When it comes to police brutality, the statistics are sobering.
Seven hundred and eighty two people have been fatally shot by police in 2017, according to the Washington Post. Black people are three times more likely to be killed by police than white people, according to Mapping Police Violence. Additionally, more unarmed African Americans are fatally shot — 30 percent of black victims were unarmed compared to 21 percent of white victims.
How Winthrop students are affected
Anthony Mims, a senior at Winthrop and National Panhellenic Council president had an altercation with law enforcement where he experienced excessive force.
“My first time being pulled over was two years ago on Highway 26 in Charleston. An officer got behind me but did not flash lights or sirens until I passed the semi-truck blocking the lane I was attempting to merge into. I tried to pull off on the exit because it was 5:00, raining and I didn’t feel safe. The second I parked the car, several more cars pulled up and officers came out with guns drawn,” Mims said.
Unaware of what he had done wrong, Mims said the officers began to yell commands at him and then they proceeded to strip-search him and placed in the back of their vehicle while they spoke to his friend who had been in the car with him.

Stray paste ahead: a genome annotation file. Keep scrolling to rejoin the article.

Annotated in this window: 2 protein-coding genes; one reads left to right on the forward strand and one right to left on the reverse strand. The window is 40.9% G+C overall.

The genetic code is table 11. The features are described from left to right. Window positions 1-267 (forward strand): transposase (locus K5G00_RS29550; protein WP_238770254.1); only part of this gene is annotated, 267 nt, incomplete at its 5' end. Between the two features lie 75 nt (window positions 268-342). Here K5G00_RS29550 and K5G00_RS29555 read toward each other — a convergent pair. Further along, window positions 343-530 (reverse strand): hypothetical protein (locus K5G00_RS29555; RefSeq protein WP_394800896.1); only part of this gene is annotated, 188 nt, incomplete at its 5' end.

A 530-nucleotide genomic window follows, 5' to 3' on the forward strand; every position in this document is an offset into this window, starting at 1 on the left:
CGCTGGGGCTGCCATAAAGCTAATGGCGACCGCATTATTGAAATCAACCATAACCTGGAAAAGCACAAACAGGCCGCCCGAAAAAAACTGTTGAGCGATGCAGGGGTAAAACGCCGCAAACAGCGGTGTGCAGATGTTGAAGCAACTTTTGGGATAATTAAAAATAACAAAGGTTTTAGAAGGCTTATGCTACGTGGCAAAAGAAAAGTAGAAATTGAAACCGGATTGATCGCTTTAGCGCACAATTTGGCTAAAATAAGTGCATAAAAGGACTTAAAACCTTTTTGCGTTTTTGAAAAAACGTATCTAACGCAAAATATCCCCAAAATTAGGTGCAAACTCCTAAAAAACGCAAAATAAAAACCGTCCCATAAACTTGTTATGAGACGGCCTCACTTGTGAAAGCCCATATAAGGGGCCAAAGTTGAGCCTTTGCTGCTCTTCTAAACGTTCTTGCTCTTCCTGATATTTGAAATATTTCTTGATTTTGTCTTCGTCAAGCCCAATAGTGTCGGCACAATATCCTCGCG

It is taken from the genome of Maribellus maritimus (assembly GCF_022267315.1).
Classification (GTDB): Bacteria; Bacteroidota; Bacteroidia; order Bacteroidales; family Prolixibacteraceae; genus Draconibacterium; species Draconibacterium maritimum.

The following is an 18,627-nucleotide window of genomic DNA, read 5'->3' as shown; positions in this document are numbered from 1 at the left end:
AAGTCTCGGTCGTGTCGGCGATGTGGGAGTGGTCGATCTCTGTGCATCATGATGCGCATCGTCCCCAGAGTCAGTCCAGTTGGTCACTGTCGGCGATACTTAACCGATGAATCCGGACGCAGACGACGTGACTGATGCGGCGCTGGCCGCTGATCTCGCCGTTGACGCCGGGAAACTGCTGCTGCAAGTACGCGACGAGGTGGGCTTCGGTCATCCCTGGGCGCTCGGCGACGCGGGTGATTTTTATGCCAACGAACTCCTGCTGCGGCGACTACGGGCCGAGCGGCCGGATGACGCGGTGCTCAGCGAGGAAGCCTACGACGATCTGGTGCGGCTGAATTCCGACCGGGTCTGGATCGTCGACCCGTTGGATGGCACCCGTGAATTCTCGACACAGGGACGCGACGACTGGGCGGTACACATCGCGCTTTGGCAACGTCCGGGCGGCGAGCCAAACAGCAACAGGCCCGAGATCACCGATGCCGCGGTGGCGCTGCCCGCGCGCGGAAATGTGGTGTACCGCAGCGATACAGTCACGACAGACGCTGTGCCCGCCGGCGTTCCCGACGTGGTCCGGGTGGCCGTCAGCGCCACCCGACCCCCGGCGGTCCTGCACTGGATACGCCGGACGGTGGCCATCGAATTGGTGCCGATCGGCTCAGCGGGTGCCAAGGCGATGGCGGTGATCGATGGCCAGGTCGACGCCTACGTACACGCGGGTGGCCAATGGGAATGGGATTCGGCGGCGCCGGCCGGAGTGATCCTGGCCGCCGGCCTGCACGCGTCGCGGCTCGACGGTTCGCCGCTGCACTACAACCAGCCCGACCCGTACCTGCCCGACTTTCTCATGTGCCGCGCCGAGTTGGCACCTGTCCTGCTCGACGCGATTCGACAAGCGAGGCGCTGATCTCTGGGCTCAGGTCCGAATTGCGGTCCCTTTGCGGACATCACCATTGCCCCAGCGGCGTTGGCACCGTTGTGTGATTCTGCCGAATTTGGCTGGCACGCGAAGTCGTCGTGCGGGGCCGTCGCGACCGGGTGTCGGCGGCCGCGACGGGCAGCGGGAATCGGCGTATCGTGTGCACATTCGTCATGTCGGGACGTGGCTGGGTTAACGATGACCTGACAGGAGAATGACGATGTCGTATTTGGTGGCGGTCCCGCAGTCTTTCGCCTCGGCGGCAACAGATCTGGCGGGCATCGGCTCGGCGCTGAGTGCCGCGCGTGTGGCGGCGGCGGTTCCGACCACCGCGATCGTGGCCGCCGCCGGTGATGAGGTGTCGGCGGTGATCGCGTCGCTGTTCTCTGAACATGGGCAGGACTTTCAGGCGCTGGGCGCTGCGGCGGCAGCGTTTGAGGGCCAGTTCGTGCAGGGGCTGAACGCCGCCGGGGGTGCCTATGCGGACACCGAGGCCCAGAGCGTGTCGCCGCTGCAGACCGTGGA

“They have her in cuffs and talk for an hour before coming to the car and telling me what I was even pulled over for. They said I was pushing 100 mph even though we were in traffic. They searched the car so well that they even picked apart my sandwich,” Mims said.
Adolphus Belk, Ph.D., a Winthrop political science professor who specializes in race and ethnic politics, said some Winthrop students are affected by these instances in other ways.
“I think about Keith Lamont Scott,” Belk said. “I had a student in this department who was his niece.”
Keith Lamont Scott was a black man killed in Charlotte by police and, according to the Charlotte Observer, the officer was acquitted.
Police brutality can even affect those who aren’t directly in contact with an officer.
“It’s also possible to suffer emotional trauma from being bombarded by all of these cases. The community is the victim. Because of this sense of linked fate, this connection that people of color — that African Americans — have to other African Americans, they feel, ‘it didn’t have to be me, for it to be me,’” Belk said.
What Winthrop is doing about it
Winthrop has had a host of events that deal with the issue of community policing and relations from multiple perspectives.
In the fall of 2016, Winthrop students organized a “die-in” at the DiGiorgio Student Center where they laid on the ground for seven minutes and 15 seconds to represent the 715 people that had, at that point in the year, been killed by law enforcement officers.